What I am objecting to is the potential for abuse in this section. I honestly do not understand why an authorised person in dealing with any premises has to go into the premises. Surely he or she would only  have to go into the premises if there was a problem and if there was a smoke emission, because smoke emission is all we are dealing with in regard to a private dwelling. I cannot understand why there is a necessity to go in and actually go through the house and carry out plans which an authorised person could say are necessary while the people who live in the house might feel they are unnecessary. With regard to ensuring that private dwelling would comply with the Act, I do not think it is necessary to go into a house.
I referred before to the Hearths Act and the hearths' tax. Then, of course, it was necessary to go into a house and count the number of hearths because the fires might not be lit or lit only at frequent intervals. If there is a problem, it is visible; and, if it is not visible, even if there is fuel being consumed, there is no contravention of the Act.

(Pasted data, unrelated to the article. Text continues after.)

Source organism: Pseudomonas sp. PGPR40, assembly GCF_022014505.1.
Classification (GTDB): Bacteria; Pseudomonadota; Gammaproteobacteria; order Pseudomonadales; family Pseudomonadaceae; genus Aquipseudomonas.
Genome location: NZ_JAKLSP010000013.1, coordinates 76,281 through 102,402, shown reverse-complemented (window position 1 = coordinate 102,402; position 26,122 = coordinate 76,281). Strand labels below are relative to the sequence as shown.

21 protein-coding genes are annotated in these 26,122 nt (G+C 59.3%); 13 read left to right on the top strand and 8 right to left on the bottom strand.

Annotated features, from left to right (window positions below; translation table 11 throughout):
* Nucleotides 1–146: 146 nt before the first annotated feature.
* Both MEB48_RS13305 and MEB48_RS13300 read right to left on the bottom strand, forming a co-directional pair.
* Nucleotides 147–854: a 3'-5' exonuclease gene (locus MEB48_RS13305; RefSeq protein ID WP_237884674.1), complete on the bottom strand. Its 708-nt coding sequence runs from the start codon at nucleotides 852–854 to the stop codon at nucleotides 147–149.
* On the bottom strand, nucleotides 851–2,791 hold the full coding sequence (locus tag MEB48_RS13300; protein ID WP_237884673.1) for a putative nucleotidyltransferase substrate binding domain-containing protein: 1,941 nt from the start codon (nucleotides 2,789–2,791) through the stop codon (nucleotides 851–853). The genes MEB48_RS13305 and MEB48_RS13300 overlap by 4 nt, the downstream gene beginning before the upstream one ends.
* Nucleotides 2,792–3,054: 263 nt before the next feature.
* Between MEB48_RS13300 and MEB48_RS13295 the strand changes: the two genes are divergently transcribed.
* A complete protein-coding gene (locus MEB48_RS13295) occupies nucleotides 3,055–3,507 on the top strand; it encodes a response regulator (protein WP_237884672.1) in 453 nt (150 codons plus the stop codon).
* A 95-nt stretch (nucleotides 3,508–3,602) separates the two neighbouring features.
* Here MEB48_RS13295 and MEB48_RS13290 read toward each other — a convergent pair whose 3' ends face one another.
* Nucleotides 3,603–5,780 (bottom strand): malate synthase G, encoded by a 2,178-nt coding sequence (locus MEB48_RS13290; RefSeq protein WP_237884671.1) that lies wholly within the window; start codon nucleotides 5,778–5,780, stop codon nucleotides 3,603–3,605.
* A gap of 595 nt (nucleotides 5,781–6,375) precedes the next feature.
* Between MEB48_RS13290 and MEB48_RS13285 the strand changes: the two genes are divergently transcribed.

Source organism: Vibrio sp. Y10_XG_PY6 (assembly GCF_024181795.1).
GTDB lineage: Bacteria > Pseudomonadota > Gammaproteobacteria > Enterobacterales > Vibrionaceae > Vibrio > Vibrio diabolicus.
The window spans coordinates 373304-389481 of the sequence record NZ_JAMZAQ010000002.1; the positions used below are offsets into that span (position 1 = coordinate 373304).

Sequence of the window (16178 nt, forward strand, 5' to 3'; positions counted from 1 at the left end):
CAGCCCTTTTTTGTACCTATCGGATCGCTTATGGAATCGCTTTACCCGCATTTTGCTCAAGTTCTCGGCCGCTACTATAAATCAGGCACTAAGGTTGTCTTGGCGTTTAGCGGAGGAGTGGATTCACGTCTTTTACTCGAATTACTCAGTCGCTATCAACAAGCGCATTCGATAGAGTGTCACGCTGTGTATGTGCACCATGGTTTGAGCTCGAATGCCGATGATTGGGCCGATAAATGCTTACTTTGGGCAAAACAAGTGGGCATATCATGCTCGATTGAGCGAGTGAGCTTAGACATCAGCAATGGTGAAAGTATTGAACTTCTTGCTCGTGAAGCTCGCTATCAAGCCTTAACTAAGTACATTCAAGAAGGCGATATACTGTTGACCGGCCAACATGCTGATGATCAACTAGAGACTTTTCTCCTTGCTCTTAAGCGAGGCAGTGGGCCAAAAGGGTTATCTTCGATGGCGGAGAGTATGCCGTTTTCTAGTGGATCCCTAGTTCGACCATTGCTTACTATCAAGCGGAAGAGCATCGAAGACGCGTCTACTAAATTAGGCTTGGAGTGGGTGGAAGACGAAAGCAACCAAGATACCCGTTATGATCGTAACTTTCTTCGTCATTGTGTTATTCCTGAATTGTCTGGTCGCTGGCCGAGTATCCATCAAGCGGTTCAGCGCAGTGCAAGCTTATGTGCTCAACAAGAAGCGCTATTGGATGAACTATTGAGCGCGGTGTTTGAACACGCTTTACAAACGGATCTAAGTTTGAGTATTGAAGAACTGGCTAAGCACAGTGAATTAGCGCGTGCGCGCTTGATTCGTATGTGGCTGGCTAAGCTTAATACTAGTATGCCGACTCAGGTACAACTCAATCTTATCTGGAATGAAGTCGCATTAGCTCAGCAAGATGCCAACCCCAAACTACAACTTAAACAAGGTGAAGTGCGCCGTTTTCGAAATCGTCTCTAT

Mrs. A. Doyle: On that latter point, if there was a prohibition on coal, for example, and a special control area order, for the matter to stand up in court, if there was blatant abuse of the law on this, I am advised that it is likely that the inspecting officer would have to see coal burning; to see smoke from the roof would not be sufficient in itself if it was a matter that would subsequently end up in court. Let me say again that I entirely sympathise with Senators' feelings on this and I share them. It is a difficult part of the Bill. I am not pretending otherwise, but it is effectively the teeth of the Bill, to borrow a phrase from Senator Durcan.